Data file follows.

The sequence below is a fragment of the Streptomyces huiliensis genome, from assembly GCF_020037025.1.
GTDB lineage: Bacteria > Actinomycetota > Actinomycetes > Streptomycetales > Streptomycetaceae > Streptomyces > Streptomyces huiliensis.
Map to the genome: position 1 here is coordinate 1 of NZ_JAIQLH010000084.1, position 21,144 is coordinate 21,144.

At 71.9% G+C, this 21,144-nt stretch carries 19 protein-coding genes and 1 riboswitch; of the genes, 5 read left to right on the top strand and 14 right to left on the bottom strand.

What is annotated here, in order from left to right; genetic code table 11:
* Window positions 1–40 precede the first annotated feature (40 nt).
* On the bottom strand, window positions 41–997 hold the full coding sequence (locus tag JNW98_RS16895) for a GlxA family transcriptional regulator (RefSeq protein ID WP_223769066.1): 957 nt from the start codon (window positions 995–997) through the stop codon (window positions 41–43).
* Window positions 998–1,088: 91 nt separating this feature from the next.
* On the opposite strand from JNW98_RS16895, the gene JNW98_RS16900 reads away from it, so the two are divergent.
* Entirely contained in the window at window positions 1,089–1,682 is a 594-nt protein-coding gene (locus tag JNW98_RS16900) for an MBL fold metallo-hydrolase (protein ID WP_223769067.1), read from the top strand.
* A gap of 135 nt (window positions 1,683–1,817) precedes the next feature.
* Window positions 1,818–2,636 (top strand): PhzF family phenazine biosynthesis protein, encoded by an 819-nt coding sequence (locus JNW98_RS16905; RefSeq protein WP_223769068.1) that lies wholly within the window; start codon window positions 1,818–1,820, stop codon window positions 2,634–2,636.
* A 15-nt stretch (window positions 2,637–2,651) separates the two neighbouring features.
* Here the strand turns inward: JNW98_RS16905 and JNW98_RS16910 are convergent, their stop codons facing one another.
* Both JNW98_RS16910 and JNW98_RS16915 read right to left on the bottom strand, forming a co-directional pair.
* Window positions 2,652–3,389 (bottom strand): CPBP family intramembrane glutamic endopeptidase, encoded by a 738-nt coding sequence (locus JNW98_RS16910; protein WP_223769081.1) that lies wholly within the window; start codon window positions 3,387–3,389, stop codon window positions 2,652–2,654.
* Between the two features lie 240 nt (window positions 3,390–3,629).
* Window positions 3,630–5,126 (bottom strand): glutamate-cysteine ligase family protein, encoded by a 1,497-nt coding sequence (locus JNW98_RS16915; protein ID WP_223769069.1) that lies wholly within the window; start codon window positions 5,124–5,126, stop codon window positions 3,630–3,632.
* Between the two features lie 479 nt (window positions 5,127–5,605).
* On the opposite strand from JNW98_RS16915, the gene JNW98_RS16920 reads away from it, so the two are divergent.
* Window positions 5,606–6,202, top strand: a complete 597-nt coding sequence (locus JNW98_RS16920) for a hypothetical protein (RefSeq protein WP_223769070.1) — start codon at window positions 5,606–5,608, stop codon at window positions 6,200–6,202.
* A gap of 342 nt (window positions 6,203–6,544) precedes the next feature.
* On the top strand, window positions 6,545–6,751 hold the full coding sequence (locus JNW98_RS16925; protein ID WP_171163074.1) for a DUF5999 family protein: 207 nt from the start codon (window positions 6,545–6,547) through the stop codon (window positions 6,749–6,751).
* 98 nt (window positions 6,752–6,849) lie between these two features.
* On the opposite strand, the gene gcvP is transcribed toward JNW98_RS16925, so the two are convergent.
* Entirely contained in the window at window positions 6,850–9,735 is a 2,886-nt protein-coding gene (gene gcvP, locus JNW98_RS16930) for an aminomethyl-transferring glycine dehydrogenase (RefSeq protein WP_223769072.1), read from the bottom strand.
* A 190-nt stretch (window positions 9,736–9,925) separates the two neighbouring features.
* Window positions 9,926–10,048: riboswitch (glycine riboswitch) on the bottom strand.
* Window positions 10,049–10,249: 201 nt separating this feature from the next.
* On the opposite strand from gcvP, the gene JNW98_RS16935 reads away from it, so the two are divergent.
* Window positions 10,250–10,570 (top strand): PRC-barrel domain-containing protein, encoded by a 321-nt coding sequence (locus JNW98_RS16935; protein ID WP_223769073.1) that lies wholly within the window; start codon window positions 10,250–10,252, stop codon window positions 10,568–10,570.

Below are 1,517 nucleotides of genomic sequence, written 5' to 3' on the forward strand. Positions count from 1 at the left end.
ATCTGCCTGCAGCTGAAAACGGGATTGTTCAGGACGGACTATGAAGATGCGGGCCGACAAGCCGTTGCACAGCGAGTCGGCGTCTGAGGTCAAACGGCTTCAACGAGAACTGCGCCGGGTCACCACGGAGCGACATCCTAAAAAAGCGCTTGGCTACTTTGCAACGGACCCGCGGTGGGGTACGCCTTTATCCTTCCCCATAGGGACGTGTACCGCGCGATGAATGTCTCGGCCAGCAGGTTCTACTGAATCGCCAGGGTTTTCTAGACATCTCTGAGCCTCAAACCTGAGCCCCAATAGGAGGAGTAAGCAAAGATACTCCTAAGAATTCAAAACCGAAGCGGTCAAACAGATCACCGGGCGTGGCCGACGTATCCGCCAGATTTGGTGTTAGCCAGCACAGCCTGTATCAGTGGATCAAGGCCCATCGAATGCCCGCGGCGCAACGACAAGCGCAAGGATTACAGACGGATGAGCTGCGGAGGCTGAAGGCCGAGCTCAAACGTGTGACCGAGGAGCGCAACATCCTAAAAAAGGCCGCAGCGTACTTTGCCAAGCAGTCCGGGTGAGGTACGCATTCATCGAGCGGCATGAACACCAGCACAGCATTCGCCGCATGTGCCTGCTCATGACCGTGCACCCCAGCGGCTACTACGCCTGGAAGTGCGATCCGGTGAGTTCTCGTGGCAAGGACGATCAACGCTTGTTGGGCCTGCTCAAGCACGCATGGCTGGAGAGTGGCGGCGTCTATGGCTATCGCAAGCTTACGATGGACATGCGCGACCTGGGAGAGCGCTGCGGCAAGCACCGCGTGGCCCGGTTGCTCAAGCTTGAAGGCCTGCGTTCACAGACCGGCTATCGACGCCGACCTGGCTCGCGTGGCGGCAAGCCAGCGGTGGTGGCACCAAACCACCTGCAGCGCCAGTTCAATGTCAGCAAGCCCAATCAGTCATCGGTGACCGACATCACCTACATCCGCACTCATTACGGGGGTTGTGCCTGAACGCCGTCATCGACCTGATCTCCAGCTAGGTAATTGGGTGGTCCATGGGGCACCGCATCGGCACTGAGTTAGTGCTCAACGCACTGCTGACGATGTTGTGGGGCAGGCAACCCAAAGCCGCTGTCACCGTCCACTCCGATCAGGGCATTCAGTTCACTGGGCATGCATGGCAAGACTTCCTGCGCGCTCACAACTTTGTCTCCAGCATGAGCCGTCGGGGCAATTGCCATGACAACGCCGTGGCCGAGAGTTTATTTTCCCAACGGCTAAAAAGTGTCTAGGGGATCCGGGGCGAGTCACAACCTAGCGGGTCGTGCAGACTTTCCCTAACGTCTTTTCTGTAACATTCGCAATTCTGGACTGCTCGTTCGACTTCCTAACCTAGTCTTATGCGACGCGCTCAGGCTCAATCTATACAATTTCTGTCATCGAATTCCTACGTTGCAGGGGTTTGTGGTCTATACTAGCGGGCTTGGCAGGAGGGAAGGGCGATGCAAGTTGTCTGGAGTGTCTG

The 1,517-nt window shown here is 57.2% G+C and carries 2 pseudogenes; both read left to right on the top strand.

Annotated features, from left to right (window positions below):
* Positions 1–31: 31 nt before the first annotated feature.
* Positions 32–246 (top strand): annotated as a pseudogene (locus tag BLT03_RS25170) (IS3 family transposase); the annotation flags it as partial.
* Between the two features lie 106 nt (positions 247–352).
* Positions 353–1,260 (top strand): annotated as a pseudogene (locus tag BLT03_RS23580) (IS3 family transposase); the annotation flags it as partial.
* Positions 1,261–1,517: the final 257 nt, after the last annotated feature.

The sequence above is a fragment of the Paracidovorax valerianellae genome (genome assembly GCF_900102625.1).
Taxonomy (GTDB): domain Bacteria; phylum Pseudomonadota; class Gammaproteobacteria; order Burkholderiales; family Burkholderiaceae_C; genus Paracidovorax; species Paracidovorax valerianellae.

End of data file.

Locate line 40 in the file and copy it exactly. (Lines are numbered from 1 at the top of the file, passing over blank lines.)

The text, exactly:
* Positions 1,261–1,517: the final 257 nt, after the last annotated feature.